Obama spoke earlier today about his energy policy and — while the highlight of the speech was the President comparing the Republican candidates to the "flat earth society," (which was awesome) — the real controversy came when he attacked former president and inventor of the homeless man beard, Rutherford B. Hayes…
"One of my predecessors, President Rutherford B. Hayes, reportedly said about the telephone: 'It’s a great invention but who would ever want to use one?' That's why he's not on Mt. Rushmore.
"He's looking backwards, he's not looking forward. He's explaining why we can't do something instead of why we can do something. The point is there will always be cynics and naysayers."
First of all, is Obama implying that he will one day end up on Mt. Rushmore? Pretty cocky for a guy whose greatest achievement thus far is telling a military general, "We all talked it over and we decided, yeah, go ahead and shoot the world's greatest criminal."
That's not even where he really goofed. Surprise surprise, something a politician said isn't remotely true…
Tags: Barack Obama, Rick Santorum, Rutherford B. Hayes
How many times have you told yourself, "I'd gladly learn about all 43 of our nation's presidents — even duds like Millard Fillmore and George H.W. Bush — if only someone would write indie rock songs about them?"
Well get cracking, hipster, because a trio of songwriters have done just that– in the form of their new triple CD "Of Great and Mortal Men"…
While some of the first 43 [presidents] have become larger-than-life figures, others are all but forgotten. But songwriters Christian Kiefer, Jefferson Pitcher and Matthew Gerken, with the help of many stalwarts of indie rock, look to shed light on the lives and quirks of these men. They've composed original songs and music in a new collection called Of Great and Mortal Men, which features 43 songs spanning three CDs and more than 220 years of American history.
Kiefer, Pitcher and Gerken — largely unknown even in indie rock circles– have enlisted the help of slightly more famous musicians to bring their songs to life.
So if you've always wanted to hear Smog's Bill Callahan sing about John Quincy Adams, the band Califone rock out for Andrew Jackson and Jimmy Carter, or Sun Kil Moon's Mark Kozelek croon over Harry Truman… Well now you can. (You'll have to buy the album if you want to know who plays on the Rutherford B. Hayes song.)
That's 43 songs to honor 42 presidents. (Grover Cleveland gets two, one for each useless term he served.) And then don't forget there's one more song to come after Election Day…
As for the 44th, the songwriters say they'll write one more song and post an MP3 sometime after Nov. 4.
Depending on who wins, that might not be necessary. If it's Ron Paul via write-in, his passionate supporters will no doubt be happy to contribute 2 to 400 dozen rousing paeans of their own.
And if John McCain wins, he could make history as the first president on the compilation to personally perform his own theme song.
Tags: Andrew Jackson, Barack Obama, George H.W. Bush, Grover Cleveland, Harry Truman, Jimmy Carter, John McCain, John Quincy Adams, Millard Fillmore, Rutherford B. Hayes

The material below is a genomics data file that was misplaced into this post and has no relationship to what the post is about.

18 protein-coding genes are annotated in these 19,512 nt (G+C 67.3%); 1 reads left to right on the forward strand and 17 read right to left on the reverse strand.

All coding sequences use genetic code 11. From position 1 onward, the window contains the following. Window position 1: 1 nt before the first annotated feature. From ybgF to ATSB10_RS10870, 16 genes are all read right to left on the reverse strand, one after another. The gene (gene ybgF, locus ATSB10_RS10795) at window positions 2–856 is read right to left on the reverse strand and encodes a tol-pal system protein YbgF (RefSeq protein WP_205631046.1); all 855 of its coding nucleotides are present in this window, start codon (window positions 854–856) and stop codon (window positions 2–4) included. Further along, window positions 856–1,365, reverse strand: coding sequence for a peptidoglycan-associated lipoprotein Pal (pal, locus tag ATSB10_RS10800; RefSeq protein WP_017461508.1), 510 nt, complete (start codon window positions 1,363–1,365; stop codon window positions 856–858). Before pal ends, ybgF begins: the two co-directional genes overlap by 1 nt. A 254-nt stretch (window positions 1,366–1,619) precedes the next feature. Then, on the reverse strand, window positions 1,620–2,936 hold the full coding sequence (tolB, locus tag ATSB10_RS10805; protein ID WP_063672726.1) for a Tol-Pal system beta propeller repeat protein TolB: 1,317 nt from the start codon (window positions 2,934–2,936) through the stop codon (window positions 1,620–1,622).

Whether it's the daily critiques of electronic voting or the California GOP's plan to governate the Democrats' electoral hopes, the average American can't not read a newspaper these days without ignoring news about electoral fraud. But screwing with the vote is nothing new, as we shall see…
What is it about centennials? Just as 1976 was marred by political disillusionment, terrible hair, and patriotic kitsch, the 1876 presidential election ripped the skanky band-aid off the oozing scabs of the Civil War. Future president Republican Rutherford B. Hayes — running against Democrat Samuel J. Tilden — got his ZZ Top beard in a wad when reports of fraud, bribery, and intimidation surfaced throughout the South. A total of twenty electoral votes were in dispute, mainly in Florida (surprise), Louisiana, and South Carolina, and one in Oregon, of all places (this was not a confused hippie, but a political hack appointed by the state's Democratic governor). This was such a big deal that then-president Ulysses S. Grant sobered up just long enough to have the Army surround DC, ready for trouble that never came.
After months of negotiation, a 15-member commission gave Hayes a victory with a single electoral vote, the whole thing hinging on an 889-vote margin, making it the closest US presidential election in history until 124 years later, when a bunch of elderly Palm Beach Jews decided to break with tradition (and reality) and vote for Pat Buchanan.
Many historians agree that the compromise between Democrats and Republicans marked the transition from Reconstruction to the beginning of The Jim Crow Era — a touchstone in the long, storied, bipartisan tradition of Washington throwing black people to the wolves. Before this, African-American Republicans rose to prominence in much of the south, but The Compromise of 1877 led to the removal of Union troops in exchange for the Dems' backing of Hayes. This allowed Democrats — the Lynyrd Skynyrd concertgoers of their era — to effectively put an end to Reconstruction using such sophisticated techniques as sticks, rocks, rope, and fire.
In addition to good old-fashioned barbarism, these former Confederates used tactics like poll taxes and literacy tests — the latter of which, ironically, their ideological progeny would probably just stare at for a while before rolling them up to snort a line of Oxycontin. This state of affairs lasted until 1965, when Congress passed the Voting Rights Act.
Tags: Cockblock the Vote, Rutherford B. Hayes, Ulysses S. Grant